The only way to fry

For sportsmen, cast iron has always been the standard by which all cookware is judged
Photo: Allan Thinks / cc2.0

In those days the shore lunch went into the boat in two parts. There was the sturdy wooden box, painted forest green, with the hinged top, the hook-and-eye latch, and the rope handles on both ends. This went in the stern, next to where the guide sat, and it held the eating utensils, the cans of pork-and-beans, the bricks of lard, the breading and seasonings for the fish—everything except the cookware. That went into a burlap sack, which was tucked up under the bow.


It was the bonefish day to beat all bonefish days
Photo: Chad Shmukler

They just kept coming. Wave after wave. If a school spooked, or if a few fish kicked off and scattered, it was hardly concerning. Another pod was on its way, cruising and tailing through the shallows.

It was the bonefish day to beat all bonefish days. It was gluttony amidst a trip that was all about gluttony.

Yellowstone bans felt-soled boots

Felt is the latest casualty in Yellowstone National Park's war on invasive species
A native Yellowstone cutthroat trout (photo: Jason Weckstein).

The nation's first park announced a ban on felt sole wading boots March 8. It's rubber only when fishing season opens May 26.

"People who are coming to Yellowstone National Park to fish and boat care about park resources and this is just another way to help manage invasive species," says Vicki Regula, Yellowstone National Park public affairs assistant. "That's a definite high priority in Yellowstone National Park because of all the ecological and economical impacts invasives can have on waterways."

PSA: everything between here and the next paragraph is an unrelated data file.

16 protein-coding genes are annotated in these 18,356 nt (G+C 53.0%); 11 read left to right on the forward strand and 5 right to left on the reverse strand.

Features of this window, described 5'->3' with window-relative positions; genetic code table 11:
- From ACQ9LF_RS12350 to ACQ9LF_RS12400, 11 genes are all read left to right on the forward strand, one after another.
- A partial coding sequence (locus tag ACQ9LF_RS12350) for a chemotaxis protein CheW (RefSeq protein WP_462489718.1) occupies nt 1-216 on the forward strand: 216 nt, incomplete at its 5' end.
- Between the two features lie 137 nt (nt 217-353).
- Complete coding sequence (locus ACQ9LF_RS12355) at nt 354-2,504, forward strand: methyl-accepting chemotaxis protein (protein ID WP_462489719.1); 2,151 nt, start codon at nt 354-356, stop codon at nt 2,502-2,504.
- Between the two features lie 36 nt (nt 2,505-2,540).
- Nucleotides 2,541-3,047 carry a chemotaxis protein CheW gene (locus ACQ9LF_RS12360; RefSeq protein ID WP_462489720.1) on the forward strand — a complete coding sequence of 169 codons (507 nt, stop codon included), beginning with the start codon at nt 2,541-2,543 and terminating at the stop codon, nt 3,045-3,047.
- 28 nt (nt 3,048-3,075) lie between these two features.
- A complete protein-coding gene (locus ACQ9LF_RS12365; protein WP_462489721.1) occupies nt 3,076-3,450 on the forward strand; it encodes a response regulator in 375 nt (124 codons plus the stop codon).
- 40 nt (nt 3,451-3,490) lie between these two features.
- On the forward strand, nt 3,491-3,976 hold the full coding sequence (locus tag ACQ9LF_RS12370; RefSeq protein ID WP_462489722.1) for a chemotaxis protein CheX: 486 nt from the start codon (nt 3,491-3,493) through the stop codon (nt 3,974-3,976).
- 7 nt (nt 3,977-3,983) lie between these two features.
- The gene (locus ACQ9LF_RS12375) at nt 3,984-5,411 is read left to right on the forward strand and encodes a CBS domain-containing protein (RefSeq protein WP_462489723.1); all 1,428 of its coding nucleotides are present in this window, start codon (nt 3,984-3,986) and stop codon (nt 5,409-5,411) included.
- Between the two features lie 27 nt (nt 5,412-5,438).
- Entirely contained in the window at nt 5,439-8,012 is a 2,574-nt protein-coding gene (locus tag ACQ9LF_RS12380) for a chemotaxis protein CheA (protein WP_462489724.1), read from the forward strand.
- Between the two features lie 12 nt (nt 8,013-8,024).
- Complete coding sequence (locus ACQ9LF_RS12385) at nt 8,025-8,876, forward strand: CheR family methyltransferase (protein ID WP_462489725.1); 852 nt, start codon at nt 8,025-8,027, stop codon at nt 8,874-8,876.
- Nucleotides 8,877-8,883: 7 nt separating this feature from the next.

Who the Hell is E. Scott Pruitt?

Why haven't Pruitt's relentless attacks on clean water drawn more ire from sportsmen?
Photo: Michael Resnick / cc2.0

So ignorant of government was Donald Trump that during his campaign he promised to “get rid” of the U.S. Environmental Protection Agency “in almost every form.”

When, as president, he was informed by staff that this was impossible he did the closest thing. He hired Oklahoma’s attorney general, Edward Scott Pruitt, as his EPA administrator, instructing him to emasculate the agency. Pruitt is succeeding.

Getting close

Are in-close skills the true test of a sportsman?
Photo: Jeremy Clark

When I was a kid back in the late ’60s and early ‘70s, I used to spend my weekends fishing at Murrow Park. The park’s small pond, which was situated in the middle of a gorgeous meadow, had a sandy beach at one end where the locals came to swim in the summer. The deepest spot, out near the middle, was all of fifteen feet.